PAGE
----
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Is it surprising that Gen Z is giving up on higher education?

Surveys conducted last year reveal that only half of Gen Z say they are interested in pursuing a four-year degree after finishing high school. Looking at the big picture, is this truly surprising?

Imagine you’ve just graduated from university, one of the biggest accomplishments of your life so far.

Now drowning in financial debt, you’ve never been more motivated to get a job. Yet, every prospective job interviewer only wants to hear about your previous work experience.

Without it, they say, you’ll have to settle for an entry-level position offering a meagre salary or – even worse – an unpaid internship.

Perhaps this has been your reality before. It would be unsurprising, as it’s an experience shared by millions of young people for years.

Now, many members of Gen Z are choosing to sidestep the costly and time-consuming venture of higher education for fear that the return on their investment is not high enough.

Can they ever be lured back?

25+ New Generation Z Statistics (2023)

Looking at the trends

During the pandemic, less than half of Gen Z said they planned to attend higher education.

This is likely due to the fact that much of the college experience – meeting friends, moving in together, and attending classes and seminars in person – was obliterated by lockdown rules.

Fast forward to today, and around 60 percent of Gen Z are currently in college or university. This may sound like a high figure at first, but it’s four million fewer teenagers enrolled at a college than a decade before.

Numerous surveys involving young people have found that an aversion to pursuing higher education is motivated by far more than the uncertainty of the world around us.

Over half of Gen Z admit not trusting that college or university will adequately train them for the careers that most interest them, which are jobs in STEM (Science, Technology, Engineering, and Mathematics), business, and health-related sectors.

For this reason, 56 percent of young people are placing a higher focus on developing technical skills that will carry them throughout every stage of their careers. Many are doing this by instead enrolling in 2–12-month training programs and apprenticeships.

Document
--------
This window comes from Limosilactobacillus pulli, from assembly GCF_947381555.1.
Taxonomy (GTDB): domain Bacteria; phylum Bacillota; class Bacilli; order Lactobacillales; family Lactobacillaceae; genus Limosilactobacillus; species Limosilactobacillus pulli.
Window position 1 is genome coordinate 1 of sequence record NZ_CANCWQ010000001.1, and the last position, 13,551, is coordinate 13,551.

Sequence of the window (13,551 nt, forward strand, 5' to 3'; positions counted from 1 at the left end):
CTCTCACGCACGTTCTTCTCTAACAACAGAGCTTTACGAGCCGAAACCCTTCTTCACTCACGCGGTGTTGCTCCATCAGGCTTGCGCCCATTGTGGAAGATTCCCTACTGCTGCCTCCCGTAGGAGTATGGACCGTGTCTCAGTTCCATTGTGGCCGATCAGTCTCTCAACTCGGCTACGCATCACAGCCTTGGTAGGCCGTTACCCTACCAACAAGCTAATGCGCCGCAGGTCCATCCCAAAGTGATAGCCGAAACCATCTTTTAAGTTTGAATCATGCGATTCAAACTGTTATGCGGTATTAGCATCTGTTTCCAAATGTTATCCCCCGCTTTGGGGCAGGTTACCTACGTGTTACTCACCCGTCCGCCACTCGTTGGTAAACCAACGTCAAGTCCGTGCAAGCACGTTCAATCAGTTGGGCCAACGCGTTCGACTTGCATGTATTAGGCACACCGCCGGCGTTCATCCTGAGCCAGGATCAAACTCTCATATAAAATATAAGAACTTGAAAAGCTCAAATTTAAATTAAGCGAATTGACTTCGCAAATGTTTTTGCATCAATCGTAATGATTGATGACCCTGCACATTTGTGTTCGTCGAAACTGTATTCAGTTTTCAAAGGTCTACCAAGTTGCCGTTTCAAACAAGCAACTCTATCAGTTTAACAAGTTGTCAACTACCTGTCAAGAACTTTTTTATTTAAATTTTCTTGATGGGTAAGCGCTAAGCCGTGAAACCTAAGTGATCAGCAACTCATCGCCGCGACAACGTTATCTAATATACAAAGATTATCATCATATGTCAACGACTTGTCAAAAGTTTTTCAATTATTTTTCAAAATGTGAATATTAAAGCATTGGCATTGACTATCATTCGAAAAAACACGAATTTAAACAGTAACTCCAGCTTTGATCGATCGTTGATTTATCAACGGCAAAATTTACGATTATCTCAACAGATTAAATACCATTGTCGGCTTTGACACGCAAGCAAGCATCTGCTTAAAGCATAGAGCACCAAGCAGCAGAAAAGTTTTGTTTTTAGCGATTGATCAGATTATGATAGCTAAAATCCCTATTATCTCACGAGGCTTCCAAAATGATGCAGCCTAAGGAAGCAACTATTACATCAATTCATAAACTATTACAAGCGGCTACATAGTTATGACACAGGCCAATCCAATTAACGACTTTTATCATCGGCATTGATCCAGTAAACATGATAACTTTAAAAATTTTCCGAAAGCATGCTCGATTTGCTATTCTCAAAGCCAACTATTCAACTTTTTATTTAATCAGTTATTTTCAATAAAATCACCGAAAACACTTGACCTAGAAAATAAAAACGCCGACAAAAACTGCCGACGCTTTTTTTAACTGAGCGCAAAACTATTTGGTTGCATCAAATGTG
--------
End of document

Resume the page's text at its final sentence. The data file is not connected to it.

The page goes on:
These ventures are more likely to lead to a job immediately after. If they don’t, at least young people will feel secure that have learned skills and practical knowledge regarding their field of interest – ultimately bolstering their chances of finding employment elsewhere.

But what about members of Gen Z who went to university?

Gen Z Education Statistics And Trends in 2023 • GITNUX

What is the return on investment (ROI)?

It’s true that a significant portion of Gen Z will complete a degree in higher education – just not as many as generations before.

The college dropout rate for this generation is 18 percent higher when compared to Millennials. Of those who dropped out, nearly half said it was because they ‘failed to see an adequate return on the time and investment required for college study.’

Many enrolled in university felt that their courses needed to be updated to better reflect the future. For digital natives like Gen Z, most of their learning has been done independently, in online spaces.

With all they need to know at their fingertips (YouTube is an excellent resource for self-teaching), traditional methods in universities seem outdated. Those working within universities should ask what their expensive courses can offer that online learning can’t.

What Gen Z students ask for instead is personalised learning experiences, access to new and emerging technology, and practical workshops that help them develop the know-how for jobs they will seek in the future.

Without this, young people are starting to question whether the financial and time-eating investment in higher education will ultimately lead to a higher income or better job prospects.

Gen Z Education Statistics And Trends in 2023 • GITNUX


What can lure young people back?

As mentioned, one of the biggest deterrents to higher education is the cost of time and money vs. the eventual reward.

In the US, student debt forgiveness as proposed by President Joe Biden may help those currently struggling but will do little to impact the future. In fact, it would only take 5 years for national student debt levels to rise back up to $1.6 billion.

Student debt that only worsens over time is certainly one of the biggest deterrents for young people. Fixing this, it seems, will be a crucial way to attract future generations to enrolling in university and college.

Finally, as the world changes, so should approaches to learning. Courses with more practical learning opportunities, technical resources, and cheaper tuition fees may be the only way to make higher education seem more attractive.